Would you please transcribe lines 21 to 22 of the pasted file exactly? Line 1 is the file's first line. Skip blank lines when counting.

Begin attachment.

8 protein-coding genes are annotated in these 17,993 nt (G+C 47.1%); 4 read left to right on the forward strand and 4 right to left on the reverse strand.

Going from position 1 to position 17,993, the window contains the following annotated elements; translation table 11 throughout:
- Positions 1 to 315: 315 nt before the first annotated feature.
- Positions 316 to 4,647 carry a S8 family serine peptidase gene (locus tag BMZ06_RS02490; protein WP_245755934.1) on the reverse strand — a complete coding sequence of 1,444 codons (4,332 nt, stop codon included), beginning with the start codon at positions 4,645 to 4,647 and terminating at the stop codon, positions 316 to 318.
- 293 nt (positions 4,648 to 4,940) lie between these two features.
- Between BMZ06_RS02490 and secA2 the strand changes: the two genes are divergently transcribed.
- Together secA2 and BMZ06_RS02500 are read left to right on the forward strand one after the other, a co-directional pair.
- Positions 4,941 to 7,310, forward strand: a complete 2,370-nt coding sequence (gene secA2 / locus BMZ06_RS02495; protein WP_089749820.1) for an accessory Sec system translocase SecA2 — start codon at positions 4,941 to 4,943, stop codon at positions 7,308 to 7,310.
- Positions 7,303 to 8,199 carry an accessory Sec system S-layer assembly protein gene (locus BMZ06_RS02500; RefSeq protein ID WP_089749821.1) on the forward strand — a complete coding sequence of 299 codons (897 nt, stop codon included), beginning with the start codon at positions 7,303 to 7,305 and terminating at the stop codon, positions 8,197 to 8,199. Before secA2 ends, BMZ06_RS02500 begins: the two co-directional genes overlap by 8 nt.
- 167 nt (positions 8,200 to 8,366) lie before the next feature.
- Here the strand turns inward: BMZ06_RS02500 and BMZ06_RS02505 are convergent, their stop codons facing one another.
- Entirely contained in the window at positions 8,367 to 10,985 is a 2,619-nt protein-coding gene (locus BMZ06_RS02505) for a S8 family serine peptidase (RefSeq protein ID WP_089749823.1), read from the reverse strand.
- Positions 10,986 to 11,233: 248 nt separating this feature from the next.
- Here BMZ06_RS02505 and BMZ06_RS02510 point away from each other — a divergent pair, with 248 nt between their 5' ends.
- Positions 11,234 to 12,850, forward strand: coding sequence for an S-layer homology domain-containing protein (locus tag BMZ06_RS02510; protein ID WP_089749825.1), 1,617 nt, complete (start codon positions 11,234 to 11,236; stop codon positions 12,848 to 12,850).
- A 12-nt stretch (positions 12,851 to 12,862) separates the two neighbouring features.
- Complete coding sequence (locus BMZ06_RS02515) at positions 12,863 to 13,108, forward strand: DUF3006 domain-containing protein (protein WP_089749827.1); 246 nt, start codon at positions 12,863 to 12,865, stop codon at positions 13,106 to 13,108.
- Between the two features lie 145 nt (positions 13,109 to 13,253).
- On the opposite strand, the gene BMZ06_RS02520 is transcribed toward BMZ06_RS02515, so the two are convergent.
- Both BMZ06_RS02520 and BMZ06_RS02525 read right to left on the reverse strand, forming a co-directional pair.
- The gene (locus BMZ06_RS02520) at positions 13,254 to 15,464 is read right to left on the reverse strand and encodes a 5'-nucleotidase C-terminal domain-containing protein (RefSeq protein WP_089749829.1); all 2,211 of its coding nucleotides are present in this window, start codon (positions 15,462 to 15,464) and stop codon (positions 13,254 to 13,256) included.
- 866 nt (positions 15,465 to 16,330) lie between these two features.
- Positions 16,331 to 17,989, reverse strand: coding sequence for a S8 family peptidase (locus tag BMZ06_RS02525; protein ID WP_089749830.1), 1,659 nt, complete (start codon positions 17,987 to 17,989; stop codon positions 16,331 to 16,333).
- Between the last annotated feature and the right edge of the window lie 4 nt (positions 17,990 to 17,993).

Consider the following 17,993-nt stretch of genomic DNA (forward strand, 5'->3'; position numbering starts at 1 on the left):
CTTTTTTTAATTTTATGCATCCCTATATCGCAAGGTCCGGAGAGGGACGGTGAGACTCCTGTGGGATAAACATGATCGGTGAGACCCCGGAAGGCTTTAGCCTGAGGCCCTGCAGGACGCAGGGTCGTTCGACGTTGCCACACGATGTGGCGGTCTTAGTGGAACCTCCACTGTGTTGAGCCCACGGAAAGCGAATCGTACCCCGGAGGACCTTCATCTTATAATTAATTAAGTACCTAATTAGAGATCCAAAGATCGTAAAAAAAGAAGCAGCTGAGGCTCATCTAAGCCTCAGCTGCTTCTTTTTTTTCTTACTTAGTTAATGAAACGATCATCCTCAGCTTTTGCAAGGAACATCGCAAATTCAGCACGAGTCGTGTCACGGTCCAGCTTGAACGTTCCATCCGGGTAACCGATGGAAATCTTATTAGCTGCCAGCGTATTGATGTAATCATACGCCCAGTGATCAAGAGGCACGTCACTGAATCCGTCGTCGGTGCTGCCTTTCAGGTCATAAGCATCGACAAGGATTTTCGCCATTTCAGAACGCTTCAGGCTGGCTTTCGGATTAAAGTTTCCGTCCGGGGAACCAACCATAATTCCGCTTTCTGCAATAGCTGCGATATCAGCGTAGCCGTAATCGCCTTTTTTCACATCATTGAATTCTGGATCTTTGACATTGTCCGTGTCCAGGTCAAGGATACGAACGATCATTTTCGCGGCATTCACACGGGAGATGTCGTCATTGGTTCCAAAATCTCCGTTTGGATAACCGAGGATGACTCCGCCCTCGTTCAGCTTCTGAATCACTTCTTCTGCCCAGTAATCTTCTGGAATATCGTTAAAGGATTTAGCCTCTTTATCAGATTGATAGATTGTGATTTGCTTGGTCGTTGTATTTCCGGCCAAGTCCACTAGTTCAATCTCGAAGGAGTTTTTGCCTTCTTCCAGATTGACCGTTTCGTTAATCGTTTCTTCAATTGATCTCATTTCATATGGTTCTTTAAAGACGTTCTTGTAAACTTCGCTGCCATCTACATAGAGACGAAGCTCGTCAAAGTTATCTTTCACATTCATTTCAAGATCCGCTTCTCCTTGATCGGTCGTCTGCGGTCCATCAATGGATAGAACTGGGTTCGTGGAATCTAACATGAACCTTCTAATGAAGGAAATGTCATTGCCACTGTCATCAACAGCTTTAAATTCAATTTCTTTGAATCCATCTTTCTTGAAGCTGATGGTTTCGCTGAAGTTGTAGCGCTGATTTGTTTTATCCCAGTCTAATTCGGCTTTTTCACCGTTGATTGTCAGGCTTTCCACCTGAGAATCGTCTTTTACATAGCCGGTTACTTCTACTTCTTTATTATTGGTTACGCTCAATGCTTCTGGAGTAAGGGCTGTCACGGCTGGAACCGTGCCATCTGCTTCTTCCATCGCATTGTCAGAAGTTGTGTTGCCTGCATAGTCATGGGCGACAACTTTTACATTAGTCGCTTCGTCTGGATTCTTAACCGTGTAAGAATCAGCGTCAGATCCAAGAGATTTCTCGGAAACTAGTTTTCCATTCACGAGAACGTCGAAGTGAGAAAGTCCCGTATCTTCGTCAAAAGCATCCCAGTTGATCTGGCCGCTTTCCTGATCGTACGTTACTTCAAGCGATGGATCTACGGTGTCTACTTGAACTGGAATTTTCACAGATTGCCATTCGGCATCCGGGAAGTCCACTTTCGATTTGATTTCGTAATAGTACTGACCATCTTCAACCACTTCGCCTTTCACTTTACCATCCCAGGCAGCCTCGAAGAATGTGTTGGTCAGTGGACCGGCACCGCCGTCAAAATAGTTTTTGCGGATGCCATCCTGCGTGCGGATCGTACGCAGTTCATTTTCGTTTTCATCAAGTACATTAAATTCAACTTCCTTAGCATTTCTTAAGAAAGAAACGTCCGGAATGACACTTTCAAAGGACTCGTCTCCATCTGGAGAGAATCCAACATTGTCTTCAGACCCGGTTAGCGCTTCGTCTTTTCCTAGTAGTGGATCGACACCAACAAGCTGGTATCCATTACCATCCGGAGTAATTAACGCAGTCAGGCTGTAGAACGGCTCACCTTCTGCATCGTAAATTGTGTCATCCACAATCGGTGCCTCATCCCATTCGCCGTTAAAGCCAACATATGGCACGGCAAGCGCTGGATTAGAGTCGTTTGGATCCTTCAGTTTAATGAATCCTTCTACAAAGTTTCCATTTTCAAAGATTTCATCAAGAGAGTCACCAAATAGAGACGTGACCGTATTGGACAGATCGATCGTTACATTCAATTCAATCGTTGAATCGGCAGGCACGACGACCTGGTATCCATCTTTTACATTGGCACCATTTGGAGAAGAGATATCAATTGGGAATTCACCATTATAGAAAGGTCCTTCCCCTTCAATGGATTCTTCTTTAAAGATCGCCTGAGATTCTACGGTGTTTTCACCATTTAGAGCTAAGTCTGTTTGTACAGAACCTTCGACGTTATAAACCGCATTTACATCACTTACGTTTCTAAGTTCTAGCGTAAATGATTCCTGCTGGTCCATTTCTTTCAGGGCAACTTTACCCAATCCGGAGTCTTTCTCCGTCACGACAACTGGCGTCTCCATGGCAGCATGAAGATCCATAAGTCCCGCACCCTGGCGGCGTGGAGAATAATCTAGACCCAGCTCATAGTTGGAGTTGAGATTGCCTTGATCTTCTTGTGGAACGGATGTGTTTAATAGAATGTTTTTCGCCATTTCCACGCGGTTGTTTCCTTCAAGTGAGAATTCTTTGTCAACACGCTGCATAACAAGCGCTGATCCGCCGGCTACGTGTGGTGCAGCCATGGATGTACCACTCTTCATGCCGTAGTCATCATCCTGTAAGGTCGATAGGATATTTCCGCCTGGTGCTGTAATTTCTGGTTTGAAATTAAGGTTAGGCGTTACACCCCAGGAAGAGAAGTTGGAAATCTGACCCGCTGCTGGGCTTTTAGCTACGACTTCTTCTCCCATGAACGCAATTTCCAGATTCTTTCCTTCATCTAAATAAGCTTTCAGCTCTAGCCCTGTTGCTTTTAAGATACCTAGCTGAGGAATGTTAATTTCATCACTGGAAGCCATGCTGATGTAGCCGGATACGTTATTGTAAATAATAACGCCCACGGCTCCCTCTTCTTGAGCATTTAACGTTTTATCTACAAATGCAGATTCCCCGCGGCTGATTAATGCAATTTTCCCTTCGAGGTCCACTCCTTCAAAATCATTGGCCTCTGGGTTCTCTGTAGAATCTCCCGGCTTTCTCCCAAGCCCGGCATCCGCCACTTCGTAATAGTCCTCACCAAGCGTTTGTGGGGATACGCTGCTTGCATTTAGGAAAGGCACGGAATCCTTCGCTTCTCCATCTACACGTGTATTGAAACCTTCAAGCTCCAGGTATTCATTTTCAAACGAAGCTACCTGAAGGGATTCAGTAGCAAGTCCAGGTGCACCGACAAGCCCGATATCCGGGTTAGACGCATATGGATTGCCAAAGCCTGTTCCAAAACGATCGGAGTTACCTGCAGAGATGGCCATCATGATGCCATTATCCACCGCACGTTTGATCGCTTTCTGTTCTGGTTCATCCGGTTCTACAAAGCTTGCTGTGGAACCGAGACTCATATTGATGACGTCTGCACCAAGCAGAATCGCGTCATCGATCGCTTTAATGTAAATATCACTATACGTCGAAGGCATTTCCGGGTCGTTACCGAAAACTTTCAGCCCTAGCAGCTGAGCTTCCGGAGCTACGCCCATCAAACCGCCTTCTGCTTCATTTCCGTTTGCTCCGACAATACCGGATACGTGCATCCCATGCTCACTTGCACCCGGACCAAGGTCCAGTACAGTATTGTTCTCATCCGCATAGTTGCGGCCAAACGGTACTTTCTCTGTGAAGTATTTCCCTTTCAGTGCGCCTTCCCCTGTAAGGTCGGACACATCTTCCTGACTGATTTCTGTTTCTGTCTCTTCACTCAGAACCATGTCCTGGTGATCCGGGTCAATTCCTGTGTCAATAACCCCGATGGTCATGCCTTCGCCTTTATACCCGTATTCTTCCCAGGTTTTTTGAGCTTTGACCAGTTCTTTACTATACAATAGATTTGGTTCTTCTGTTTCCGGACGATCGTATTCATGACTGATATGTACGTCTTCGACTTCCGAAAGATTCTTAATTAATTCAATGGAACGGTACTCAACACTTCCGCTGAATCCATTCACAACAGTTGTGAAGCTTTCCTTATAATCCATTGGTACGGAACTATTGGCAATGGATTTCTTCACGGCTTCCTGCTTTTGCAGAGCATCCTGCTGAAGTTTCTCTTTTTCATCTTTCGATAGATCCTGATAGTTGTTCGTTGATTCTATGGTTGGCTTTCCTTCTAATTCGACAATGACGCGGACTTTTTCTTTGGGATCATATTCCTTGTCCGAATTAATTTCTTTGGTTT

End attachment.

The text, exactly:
- The gene (locus BMZ06_RS02520) at positions 13,254 to 15,464 is read right to left on the reverse strand and encodes a 5'-nucleotidase C-terminal domain-containing protein (RefSeq protein WP_089749829.1); all 2,211 of its coding nucleotides are present in this window, start codon (positions 15,462 to 15,464) and stop codon (positions 13,254 to 13,256) included.
- 866 nt (positions 15,465 to 16,330) lie between these two features.